How to Keep Writing (Even If You Have a Day Job): 5 Tips from Novelist Jennifer Close

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Readers know Jennifer Close as the author of several novels, including one of our staff-favorite summer reads, The Hopefuls — the juicy and entertaining story of a friendship between two couples with political ambitions. Her students and fellow academics, however, know her as their creative writing professor at George Washington University in Washington, DC. So we thought she’d be the perfect person to answer a question we hear often from aspiring writers at author discussions: In a world of distractions and day-jobs, how do you get a book written? Read the rest of this entry »

14 Books to Keep Young Readers Happily Busy (For at Least a Few Days)

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Shop dog Bear stands ready to help you browse.

If you’ve got voracious young readers in your house, you may already be looking to refresh their stack of summer reads. And if you have not-so-voracious readers? Well, maybe they just haven’t met the right book yet. Either way, now’s the perfect time to look into the latest favorites from our kid-lit specialists. Here are a few — and we’d love for you to stop by so we can show you more! Read the rest of this entry »

Fathers’ Day Gifts Recommended by Our Work-Dad

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Some people have a work-spouse. We have a work-dad. Read the rest of this entry »

Books We Love So Much, We’re Reading Them in Our Off-Time

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Want to know what the bookworms of Parnassus are reading and loving in their spare time? We’ll open up our book-bags and show you — right here: Read the rest of this entry »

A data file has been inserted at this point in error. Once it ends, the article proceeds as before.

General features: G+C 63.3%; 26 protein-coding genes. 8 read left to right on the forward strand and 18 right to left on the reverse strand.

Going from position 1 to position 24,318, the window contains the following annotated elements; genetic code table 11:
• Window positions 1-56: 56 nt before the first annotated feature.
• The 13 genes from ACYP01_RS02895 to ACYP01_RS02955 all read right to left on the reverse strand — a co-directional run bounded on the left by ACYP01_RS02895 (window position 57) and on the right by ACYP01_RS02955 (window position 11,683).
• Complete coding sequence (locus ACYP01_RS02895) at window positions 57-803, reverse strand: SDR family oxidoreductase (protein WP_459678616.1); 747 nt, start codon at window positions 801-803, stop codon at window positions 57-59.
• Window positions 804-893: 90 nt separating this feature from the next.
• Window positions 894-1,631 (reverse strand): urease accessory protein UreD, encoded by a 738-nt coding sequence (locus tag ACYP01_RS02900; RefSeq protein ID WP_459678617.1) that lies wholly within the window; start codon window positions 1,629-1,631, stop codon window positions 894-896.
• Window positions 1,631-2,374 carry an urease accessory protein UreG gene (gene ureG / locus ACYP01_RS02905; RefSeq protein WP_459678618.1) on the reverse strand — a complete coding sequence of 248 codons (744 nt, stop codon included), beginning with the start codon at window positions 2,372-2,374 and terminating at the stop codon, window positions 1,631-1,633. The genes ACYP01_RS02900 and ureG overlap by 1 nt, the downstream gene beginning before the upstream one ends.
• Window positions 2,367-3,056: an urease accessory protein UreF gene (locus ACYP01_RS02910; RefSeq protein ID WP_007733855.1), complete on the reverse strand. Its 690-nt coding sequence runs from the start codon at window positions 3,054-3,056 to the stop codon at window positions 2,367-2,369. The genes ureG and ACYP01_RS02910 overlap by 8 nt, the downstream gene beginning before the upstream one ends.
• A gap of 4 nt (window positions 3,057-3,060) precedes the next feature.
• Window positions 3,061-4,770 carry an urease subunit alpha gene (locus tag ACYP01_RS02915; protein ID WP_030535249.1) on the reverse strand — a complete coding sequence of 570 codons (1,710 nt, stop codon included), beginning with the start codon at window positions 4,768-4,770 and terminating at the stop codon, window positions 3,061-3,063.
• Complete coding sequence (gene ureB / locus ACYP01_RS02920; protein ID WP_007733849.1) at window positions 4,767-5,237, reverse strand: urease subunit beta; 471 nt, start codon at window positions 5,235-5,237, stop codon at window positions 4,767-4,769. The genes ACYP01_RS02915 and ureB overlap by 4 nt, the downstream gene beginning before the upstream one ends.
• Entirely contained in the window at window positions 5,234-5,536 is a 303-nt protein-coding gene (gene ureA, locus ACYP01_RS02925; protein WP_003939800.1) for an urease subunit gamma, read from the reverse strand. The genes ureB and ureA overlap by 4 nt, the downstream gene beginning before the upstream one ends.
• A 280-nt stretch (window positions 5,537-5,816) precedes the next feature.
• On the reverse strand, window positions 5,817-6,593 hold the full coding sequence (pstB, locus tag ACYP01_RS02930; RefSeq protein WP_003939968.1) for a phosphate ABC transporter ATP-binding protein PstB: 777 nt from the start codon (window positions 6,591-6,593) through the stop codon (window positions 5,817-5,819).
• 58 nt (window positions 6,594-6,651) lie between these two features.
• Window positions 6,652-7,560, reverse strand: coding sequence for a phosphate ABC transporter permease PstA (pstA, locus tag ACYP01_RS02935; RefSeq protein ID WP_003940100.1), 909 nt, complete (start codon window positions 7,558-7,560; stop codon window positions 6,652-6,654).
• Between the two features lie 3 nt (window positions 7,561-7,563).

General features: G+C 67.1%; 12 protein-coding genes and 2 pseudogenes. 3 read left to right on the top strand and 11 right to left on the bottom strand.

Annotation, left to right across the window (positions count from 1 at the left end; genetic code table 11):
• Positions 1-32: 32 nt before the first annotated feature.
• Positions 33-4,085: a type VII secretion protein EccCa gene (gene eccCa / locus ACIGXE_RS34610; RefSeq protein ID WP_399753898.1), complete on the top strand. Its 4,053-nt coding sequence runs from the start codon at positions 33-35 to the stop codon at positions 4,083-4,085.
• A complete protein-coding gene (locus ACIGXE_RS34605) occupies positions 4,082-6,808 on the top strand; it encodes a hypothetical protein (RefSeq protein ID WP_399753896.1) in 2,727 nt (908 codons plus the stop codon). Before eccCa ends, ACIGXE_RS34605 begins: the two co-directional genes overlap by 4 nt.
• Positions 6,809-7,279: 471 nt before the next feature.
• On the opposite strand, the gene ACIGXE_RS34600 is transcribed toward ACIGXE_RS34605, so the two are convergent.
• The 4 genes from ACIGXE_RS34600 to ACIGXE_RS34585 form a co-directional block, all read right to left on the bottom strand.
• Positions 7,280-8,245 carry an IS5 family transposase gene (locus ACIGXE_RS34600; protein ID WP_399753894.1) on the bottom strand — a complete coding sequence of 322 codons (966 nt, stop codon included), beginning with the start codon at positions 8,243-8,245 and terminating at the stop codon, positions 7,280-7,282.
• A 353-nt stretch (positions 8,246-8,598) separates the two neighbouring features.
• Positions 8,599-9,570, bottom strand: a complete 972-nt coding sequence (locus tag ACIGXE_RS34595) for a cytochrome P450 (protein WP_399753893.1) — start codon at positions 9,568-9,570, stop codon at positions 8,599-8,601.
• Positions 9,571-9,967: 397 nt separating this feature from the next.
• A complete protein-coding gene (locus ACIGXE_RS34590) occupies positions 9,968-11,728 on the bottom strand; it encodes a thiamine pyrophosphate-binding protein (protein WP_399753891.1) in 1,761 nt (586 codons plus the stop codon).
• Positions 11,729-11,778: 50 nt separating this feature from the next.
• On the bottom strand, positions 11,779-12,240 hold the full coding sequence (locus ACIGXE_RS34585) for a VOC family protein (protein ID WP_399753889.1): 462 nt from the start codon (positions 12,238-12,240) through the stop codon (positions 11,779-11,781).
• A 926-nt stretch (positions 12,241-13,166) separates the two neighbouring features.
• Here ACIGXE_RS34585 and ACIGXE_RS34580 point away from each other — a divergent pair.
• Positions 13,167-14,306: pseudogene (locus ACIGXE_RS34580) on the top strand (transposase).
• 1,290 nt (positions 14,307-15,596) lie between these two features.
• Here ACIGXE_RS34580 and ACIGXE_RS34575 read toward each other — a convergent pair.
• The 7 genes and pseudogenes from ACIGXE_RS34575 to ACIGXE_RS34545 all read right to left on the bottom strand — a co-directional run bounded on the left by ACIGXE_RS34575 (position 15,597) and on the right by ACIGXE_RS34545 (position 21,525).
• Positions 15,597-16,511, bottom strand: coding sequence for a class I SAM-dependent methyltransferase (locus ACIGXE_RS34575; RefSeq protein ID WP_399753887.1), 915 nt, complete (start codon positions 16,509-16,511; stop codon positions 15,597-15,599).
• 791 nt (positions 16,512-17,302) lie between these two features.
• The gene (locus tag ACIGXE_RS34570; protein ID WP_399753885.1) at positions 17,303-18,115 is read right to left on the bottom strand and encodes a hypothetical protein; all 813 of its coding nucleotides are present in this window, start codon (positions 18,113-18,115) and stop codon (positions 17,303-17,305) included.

Notes from Ann: Maile

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I met Maile Meloy around the time Miley Cyrus was going into the first grade, a point I make only because their first names are pronounced the same way and now you’ll always remember. I knew Maile before she’d published her first book, before she’d had her first story in The New Yorker, and the thing that has always struck me is how good she is at anything she puts her mind to. She was on the U.S. Women’s Kayak Polo team and traveled to other countries with a small boat. She can ride a horse, install door hardware, speak Spanish, fly on a trapeze, solve IT problems, edit a manuscript (I have greatly benefited from her talent in this category), and teach a kid to read. She’s the person everyone wants to sit next to at a dinner party. She’s also a magnificent friend. She could have done anything she wanted to do with her life, and the fact that she decided to be a writer is our good fortune. Read the rest of this entry »

Coming Soon to a School Near You: The Authors and Illustrators Behind Your Favorite Kids’ Books

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(Lennon and Maisy Stella singing to schoolchildren about their book, In the Waves)

Attention, please! Could we all take a moment to shower thanks and praise upon teachers and school librarians who bring the love of reading into young people’s lives?  Read the rest of this entry »

“At Once Spectacular and Familiar” – Daniel Wallace and Grant Ginder on Creating Characters We Root For

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Don’t you love eavesdropping? We do. That’s why we connected authors Daniel Wallace and Grant Ginder and invited them to chat with each other over email and let us follow along. After all, who better to interview the writers of two fun summer reads — Extraordinary Adventures and The People We Hate at the Wedding — than the writers themselves? (We also love getting other people to do our work for us.)  Read the rest of this entry »